Portland police declare protest a riot after violence, destruction ensues

Portland

Police showed up in riot gear once protests turned violent. (Photo: KATU)

As anti-Trump protests continued across the country for the second night in a row, police in Portland declared riots in the city as protests went from peaceful and lawful to violent and destructive.

“Due to extensive criminal and dangerous behavior, protest is now considered a riot. Crowd has been advised,” the Portland Police Department announced via Twitter at 8:30 p.m.

The department issued numerous warnings informing the public that the Pearl District protest had turned into unlawful actions and that those wishing to peacefully exercise their right to free speech should remove themselves from the unlawful assembly. Police suggested lawful protesters gather at Pioneer Square and warned that staying with the illegal protesters could result in injury, arrest or both. Police also advised that participating in a riot is a Class C felony.

Portland

Police advised protesters that blocking a roadway is an illegal action. (Photo: KATU)

“They’ve created an incredibly unsafe and tumultuous arguments,” Pete Simpson with Portland Police said of the rioters. “We also know there are people in that crowd that want nothing to do with them and tried to stop them unsuccessfully.”

Gregory McKelvey, who organized the march and is part of a new movement called Portland’s Resistance, told the Portland Patch that they were the ones trying to stop the violence. McKelvey said once the protest turned violent, he announced he was going home and did not want to be involved in destruction and vandalism.

“These are different people,” he said, referring to the protesters who turned violent. “They are not involved with us, having nothing to do with us. They were going to be there doing their own thing. They don’t care about anyone or what we are protesting.

“This is not who we are,” he continued. “We are about love. What they are doing is just as bad as Trump, spreading hate and violence.”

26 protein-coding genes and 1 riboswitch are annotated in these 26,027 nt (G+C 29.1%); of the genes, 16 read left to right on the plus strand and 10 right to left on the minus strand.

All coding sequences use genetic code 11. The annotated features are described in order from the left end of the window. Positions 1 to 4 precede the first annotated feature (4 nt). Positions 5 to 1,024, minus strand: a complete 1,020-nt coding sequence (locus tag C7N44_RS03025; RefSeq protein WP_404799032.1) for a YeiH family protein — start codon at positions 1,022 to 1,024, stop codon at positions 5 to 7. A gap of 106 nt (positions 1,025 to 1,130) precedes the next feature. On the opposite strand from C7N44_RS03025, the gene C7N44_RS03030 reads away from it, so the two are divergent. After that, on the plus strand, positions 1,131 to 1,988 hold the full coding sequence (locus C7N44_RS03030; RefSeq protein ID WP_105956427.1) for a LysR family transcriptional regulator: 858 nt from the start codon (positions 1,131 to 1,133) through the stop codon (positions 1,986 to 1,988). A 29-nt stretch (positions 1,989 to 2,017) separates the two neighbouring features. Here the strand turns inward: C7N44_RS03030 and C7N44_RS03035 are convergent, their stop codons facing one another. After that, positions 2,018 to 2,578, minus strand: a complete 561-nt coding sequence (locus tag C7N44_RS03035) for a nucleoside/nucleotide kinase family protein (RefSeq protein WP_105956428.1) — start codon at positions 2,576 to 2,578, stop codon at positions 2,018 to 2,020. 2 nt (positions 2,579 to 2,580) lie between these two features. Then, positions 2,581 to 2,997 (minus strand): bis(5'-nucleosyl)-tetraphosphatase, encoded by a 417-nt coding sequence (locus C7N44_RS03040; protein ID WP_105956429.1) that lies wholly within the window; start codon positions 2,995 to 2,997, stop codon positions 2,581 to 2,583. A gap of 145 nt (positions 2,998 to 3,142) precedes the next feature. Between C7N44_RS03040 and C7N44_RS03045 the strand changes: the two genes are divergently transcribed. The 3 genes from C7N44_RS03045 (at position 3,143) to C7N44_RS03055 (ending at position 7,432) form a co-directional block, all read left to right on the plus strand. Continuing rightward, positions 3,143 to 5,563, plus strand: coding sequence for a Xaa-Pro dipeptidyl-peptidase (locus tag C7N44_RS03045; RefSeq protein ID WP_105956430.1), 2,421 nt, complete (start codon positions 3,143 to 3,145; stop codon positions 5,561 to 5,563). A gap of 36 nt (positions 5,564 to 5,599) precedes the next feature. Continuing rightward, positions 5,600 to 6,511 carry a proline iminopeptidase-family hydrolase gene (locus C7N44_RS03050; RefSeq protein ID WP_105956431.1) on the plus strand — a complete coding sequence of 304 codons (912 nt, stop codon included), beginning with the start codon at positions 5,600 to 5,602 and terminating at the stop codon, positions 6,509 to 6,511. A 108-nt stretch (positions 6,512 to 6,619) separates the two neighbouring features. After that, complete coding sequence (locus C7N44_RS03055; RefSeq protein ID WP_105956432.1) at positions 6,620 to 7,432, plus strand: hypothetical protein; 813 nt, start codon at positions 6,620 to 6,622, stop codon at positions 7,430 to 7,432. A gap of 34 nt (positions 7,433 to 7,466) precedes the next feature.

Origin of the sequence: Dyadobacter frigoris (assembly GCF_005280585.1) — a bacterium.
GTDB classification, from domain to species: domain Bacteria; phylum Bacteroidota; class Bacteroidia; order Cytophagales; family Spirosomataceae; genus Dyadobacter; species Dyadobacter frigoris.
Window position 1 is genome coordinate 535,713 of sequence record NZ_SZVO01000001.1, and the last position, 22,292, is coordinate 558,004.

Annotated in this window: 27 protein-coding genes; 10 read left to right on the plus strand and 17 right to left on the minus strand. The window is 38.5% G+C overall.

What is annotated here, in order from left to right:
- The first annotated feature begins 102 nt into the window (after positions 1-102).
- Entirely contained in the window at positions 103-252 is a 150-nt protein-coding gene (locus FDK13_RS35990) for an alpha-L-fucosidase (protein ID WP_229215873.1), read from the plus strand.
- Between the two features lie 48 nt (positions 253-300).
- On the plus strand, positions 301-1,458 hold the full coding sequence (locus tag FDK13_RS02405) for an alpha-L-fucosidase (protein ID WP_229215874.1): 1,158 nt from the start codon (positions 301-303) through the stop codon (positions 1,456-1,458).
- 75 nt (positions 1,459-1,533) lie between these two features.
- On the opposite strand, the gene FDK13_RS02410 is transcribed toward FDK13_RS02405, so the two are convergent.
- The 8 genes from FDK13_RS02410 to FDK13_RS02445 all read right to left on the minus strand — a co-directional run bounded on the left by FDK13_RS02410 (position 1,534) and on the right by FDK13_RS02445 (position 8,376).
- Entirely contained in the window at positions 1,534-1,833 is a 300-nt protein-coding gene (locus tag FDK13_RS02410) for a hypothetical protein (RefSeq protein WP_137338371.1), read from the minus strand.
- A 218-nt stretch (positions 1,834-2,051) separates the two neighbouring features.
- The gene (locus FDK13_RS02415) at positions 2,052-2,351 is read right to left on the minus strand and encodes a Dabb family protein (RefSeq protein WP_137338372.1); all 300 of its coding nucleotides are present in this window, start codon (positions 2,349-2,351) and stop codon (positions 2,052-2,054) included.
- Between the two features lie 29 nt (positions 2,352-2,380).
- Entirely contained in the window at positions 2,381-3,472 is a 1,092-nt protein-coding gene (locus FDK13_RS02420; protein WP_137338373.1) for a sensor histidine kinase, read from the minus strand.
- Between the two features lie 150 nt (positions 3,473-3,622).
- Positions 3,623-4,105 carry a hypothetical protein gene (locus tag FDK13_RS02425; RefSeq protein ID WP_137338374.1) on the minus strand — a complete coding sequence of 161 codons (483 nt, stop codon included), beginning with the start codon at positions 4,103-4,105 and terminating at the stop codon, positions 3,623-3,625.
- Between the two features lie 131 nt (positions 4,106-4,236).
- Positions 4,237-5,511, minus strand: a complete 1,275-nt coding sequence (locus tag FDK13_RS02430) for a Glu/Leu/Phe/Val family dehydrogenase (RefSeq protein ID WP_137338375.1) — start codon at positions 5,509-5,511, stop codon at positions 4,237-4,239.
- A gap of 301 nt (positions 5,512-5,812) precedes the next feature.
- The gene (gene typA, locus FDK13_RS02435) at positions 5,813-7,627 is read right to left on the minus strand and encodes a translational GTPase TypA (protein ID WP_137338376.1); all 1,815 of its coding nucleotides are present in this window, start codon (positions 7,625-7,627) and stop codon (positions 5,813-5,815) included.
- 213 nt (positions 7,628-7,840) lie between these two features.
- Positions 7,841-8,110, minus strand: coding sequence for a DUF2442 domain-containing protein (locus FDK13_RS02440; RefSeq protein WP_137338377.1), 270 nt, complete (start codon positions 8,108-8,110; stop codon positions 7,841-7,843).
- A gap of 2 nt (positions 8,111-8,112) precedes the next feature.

Likewise, the group announced on their Facebook page that they would not participate in the violent acts. “Our group is reconvening at pioneer courthouse square,” the group wrote. “We are not part of the violent protest. We encourage anyone who has been caught up in the riot to come abandon those individuals and join us at pioneer courthouse square for a debriefing.”

Meanwhile, local businesses were vandalized by rioters breaking windows and spray painting graffiti, which consisted mostly anti-Trump messages. Vehicles at a car lot were damaged and there were reports of rioters taking to the streets and attacking random drivers, whose vehicles were also damaged. Police said some suspects were seen carrying bats, while rocks and other objects were being hurled at law enforcement officers attempting to keep the peace.

Portland

Some protests did remain peaceful. (Photo: KATU)

But neither peaceful protests or riots were limited to Portland. From coast to coast, angry protesters took to the streets to express their discord over Trump’s victory.

While Trump has been busy the last two days preparing for his transition into the White House, the president-elect took time to send out a tweet expressing disappointment in the destruction occurring across the country.

“Just had a very open and successful presidential election,” Trump wrote. “Now professional protesters, incited by the media, are protesting. Very unfair!”

Trump’s tweet was riddled with negative reactions, while Trump supporters noted that those inciting riots and participating in protests are not respecting the democratic process of the United States.